prison
The death penalty is legal in 29 states, abolished in 21 and under moratoria in four. Since 2019, 15 prisoners have been executed in five states. All except one of those executed waited more than a decade to suffer their fate they
were sentenced.

With such a long period between when criminals are sentenced and the time they are put to death, one has to wonder about the value of capital punishment. It turns out, its value is almost non-existent.

One of the reasons why the punishment lacks value is because it is insanely expensive compared to sentencing criminals to life in prison. The death penalty is so expensive for a number of reasons, such as legal costs, pre-trial costs, trials and more. Many of these expenses are also present in non-death penalty cases, but not to the same extent. Death penalty trials alone can last four times longer than non-capital trials, incurring a myriad of expenses.

Louisiana’s capital punishment system costs taxpayers at least $15.6 million a year, more than a system with life without parole as the maximum sentence, according to a study done by former Chief Judge of Orleans Parish District Court Calvin Johnson and Loyola University Law Professor
William Quigley.

The study also found that Louisiana spent more than $200 million on the death penalty system in the last 15 years. The numbers from this study are believed to be conservative estimates of the actual costs, as costs of prosecution and court were not factored in.

The cost we pay as taxpayers for capital punishment has been estimated to be as high as three times the cost of a non-death penalty case. I thought the goal was to spend less taxpayer money?

Not only is the death penalty not fiscally beneficial to the state, but researchers have also found the punishment lacks any of the societal effects many believe it to produce.

The death penalty is thought by many to deter capital offenses in the country. I mean, who wouldn’t be afraid of dying? Except, there’s no evidence to prove that it does. According to a 2012 study by the National Research Council, which reviewed all of the deterrence studies relating to the issue, there was no credible evidence that the death penalty deters murder.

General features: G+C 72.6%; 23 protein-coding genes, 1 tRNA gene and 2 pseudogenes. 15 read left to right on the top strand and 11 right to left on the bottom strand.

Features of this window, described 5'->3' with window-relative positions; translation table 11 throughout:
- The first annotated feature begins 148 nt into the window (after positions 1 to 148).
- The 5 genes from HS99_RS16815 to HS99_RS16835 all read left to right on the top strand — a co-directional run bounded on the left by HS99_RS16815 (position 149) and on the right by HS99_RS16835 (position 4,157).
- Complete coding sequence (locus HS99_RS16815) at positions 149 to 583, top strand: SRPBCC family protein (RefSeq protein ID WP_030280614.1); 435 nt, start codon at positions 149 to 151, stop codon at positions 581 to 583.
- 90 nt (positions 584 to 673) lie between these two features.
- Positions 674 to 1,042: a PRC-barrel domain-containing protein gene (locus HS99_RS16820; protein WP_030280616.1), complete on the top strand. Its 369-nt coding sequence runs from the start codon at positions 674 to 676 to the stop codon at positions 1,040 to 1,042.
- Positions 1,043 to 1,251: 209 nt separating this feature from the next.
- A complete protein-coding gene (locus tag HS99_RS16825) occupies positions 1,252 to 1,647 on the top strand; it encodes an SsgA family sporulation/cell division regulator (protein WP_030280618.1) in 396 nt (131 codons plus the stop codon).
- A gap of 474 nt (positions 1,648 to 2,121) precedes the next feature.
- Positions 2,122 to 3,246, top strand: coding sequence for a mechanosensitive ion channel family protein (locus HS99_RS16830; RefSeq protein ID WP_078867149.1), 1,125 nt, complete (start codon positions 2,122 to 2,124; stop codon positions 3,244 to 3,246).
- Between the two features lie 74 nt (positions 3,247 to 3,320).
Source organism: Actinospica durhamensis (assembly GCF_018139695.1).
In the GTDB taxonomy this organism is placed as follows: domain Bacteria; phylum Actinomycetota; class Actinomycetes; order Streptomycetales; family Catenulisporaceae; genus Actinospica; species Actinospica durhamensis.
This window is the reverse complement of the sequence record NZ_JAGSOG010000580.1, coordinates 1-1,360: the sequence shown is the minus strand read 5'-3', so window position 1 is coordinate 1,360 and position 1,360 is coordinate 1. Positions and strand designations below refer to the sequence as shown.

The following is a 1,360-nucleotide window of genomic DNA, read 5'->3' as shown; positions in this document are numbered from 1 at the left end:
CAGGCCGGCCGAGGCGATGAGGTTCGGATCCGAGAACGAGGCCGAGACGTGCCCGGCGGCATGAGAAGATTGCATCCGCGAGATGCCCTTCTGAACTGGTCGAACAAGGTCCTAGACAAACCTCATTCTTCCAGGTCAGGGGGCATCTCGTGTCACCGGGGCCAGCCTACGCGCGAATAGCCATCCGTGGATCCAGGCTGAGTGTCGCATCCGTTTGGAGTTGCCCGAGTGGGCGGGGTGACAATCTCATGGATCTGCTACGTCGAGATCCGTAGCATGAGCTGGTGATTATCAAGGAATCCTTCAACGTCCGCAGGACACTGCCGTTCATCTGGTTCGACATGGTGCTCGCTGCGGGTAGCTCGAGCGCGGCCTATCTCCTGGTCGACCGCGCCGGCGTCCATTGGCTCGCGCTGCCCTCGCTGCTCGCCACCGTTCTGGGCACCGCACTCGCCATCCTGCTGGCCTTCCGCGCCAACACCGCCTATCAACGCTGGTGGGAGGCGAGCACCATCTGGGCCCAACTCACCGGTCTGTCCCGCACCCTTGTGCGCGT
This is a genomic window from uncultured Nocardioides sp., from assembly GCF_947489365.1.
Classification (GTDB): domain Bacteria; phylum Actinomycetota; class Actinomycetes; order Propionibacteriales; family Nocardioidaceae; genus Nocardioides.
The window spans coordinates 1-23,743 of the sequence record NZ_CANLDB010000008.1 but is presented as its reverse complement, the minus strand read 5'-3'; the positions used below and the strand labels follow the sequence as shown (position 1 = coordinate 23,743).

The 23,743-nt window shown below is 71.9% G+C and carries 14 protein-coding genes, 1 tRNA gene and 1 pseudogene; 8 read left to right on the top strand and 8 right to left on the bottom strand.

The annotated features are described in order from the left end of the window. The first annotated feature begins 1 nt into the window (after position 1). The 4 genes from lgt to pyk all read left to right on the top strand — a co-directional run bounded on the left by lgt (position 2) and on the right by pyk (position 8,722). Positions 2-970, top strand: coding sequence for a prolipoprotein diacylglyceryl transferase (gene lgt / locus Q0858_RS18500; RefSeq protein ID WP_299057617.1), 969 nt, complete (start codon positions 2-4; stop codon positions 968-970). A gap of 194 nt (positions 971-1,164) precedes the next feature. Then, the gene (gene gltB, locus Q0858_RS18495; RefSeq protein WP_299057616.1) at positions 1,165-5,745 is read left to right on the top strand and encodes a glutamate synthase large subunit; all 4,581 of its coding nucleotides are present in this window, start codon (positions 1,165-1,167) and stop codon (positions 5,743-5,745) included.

In fact, the southern region of the nation, which accounts for more than 80% of executions, has the highest murder rate. Some states that abolished the death penalty even saw a decrease in capital offenses.

Quite frankly, the death penalty is not accomplishing any of its designed purposes besides ending lives. It doesn’t even help the healing process for survivors of the victims in death row cases.

Death row inmates are entitled to a series of appeals to help limit mistakes within the process. Some of these appeals can last a decade, drawing out the pain and being a constant reminder for survivors affected by the crimes. With each appeal, the decision of the case hangs in the balance, which doesn’t
give survivors the closure they seek.

In comparison, a life sentence in prison is a signed, sealed and delivered outcome. At the very least, survivors don’t have to deal with the trauma that each stage of the death penalty process brings. A study by the Marquette Law Review even found that a life sentence in prison, rather than capital punishment for those who harmed their loved ones, led to higher levels of physical, psychological and behavioral health for the families involved.

The biggest problem for most opposers is the verification of death row inmates’ guilt, and rightfully so. Any rational person can admit the American justice system does not treat everyone fairly, not that it was ever designed to do so. Innocent people have been executed, which is terrifying to think about. Death is the ultimate punishment, an ending that can never be reopened. Since the 1970s, over 160 people have been exonerated. What if their innocence wasn’t found? An innocent person would have died—an outcome no one should support.

The death penalty was created because early civilizations did not have an alternative to ensure the incapacitation of those who committed major crimes. In some places, it was even used as a form of entertainment. Our current society has no need for such an archaic and primitive process.

Sentencing criminals to life in prison without parole is more effective and cost-efficient. The sentence is essentially a sentencing to death but in prison. The death penalty lacks any substantive value, as found by many studies, and should not permitted in the U.S.
 
Maya Stevenson is a 20-year-old English and philosophy junior from Baton Rouge, Louisiana.
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